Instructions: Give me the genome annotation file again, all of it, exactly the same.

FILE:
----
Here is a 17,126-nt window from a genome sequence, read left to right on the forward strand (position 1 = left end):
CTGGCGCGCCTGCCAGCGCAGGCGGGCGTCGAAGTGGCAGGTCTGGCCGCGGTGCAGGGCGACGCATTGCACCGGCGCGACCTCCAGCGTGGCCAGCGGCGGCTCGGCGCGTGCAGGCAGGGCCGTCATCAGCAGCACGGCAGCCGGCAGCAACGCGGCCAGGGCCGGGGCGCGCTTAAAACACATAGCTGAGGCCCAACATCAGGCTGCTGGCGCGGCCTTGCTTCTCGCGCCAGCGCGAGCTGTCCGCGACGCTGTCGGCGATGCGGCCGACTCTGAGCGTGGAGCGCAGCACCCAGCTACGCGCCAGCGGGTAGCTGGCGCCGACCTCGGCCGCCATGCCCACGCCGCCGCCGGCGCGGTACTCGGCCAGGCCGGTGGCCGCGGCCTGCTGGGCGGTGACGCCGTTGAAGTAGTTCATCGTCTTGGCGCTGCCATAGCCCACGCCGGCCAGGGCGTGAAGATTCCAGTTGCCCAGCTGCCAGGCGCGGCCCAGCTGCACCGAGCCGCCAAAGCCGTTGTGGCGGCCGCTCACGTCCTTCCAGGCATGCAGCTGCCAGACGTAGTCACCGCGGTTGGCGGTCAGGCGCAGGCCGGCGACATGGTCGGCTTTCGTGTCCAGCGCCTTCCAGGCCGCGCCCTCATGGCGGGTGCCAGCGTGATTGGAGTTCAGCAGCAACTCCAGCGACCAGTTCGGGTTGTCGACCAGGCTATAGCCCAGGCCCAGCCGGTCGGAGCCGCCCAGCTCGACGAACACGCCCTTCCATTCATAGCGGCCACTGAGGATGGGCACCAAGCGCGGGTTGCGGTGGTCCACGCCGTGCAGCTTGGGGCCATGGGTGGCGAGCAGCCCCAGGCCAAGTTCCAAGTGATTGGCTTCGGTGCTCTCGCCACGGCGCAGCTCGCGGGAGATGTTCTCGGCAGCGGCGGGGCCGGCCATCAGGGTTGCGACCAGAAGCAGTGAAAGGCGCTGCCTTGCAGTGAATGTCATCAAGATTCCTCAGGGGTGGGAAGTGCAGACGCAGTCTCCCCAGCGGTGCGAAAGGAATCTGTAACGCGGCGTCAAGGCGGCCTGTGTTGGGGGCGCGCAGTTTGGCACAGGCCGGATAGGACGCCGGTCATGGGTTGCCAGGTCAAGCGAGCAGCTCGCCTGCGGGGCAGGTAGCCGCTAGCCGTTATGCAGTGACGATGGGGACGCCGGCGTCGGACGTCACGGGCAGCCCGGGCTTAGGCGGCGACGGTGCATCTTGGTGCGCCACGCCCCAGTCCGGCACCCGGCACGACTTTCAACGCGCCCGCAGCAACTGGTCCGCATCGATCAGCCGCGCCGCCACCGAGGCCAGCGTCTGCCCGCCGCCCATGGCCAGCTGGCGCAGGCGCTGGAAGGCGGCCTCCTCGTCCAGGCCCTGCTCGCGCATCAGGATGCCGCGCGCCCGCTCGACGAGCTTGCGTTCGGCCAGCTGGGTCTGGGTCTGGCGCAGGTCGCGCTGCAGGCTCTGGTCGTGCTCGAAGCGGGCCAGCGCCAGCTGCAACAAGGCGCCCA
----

Here is a 17,126-nt window from a genome sequence, read left to right on the forward strand (position 1 = left end):
CTGGCGCGCCTGCCAGCGCAGGCGGGCGTCGAAGTGGCAGGTCTGGCCGCGGTGCAGGGCGACGCATTGCACCGGCGCGACCTCCAGCGTGGCCAGCGGCGGCTCGGCGCGTGCAGGCAGGGCCGTCATCAGCAGCACGGCAGCCGGCAGCAACGCGGCCAGGGCCGGGGCGCGCTTAAAACACATAGCTGAGGCCCAACATCAGGCTGCTGGCGCGGCCTTGCTTCTCGCGCCAGCGCGAGCTGTCCGCGACGCTGTCGGCGATGCGGCCGACTCTGAGCGTGGAGCGCAGCACCCAGCTACGCGCCAGCGGGTAGCTGGCGCCGACCTCGGCCGCCATGCCCACGCCGCCGCCGGCGCGGTACTCGGCCAGGCCGGTGGCCGCGGCCTGCTGGGCGGTGACGCCGTTGAAGTAGTTCATCGTCTTGGCGCTGCCATAGCCCACGCCGGCCAGGGCGTGAAGATTCCAGTTGCCCAGCTGCCAGGCGCGGCCCAGCTGCACCGAGCCGCCAAAGCCGTTGTGGCGGCCGCTCACGTCCTTCCAGGCATGCAGCTGCCAGACGTAGTCACCGCGGTTGGCGGTCAGGCGCAGGCCGGCGACATGGTCGGCTTTCGTGTCCAGCGCCTTCCAGGCCGCGCCCTCATGGCGGGTGCCAGCGTGATTGGAGTTCAGCAGCAACTCCAGCGACCAGTTCGGGTTGTCGACCAGGCTATAGCCCAGGCCCAGCCGGTCGGAGCCGCCCAGCTCGACGAACACGCCCTTCCATTCATAGCGGCCACTGAGGATGGGCACCAAGCGCGGGTTGCGGTGGTCCACGCCGTGCAGCTTGGGGCCATGGGTGGCGAGCAGCCCCAGGCCAAGTTCCAAGTGATTGGCTTCGGTGCTCTCGCCACGGCGCAGCTCGCGGGAGATGTTCTCGGCAGCGGCGGGGCCGGCCATCAGGGTTGCGACCAGAAGCAGTGAAAGGCGCTGCCTTGCAGTGAATGTCATCAAGATTCCTCAGGGGTGGGAAGTGCAGACGCAGTCTCCCCAGCGGTGCGAAAGGAATCTGTAACGCGGCGTCAAGGCGGCCTGTGTTGGGGGCGCGCAGTTTGGCACAGGCCGGATAGGACGCCGGTCATGGGTTGCCAGGTCAAGCGAGCAGCTCGCCTGCGGGGCAGGTAGCCGCTAGCCGTTATGCAGTGACGATGGGGACGCCGGCGTCGGACGTCACGGGCAGCCCGGGCTTAGGCGGCGACGGTGCATCTTGGTGCGCCACGCCCCAGTCCGGCACCCGGCACGACTTTCAACGCGCCCGCAGCAACTGGTCCGCATCGATCAGCCGCGCCGCCACCGAGGCCAGCGTCTGCCCGCCGCCCATGGCCAGCTGGCGCAGGCGCTGGAAGGCGGCCTCCTCGTCCAGGCCCTGCTCGCGCATCAGGATGCCGCGCGCCCGCTCGACGAGCTTGCGTTCGGCCAGCTGGGTCTGGGTCTGGCGCAGGTCGCGCTGCAGGCTCTGGTCGTGCTCGAAGCGGGCCAGCGCCAGCTGCAACAAGGCGCCCA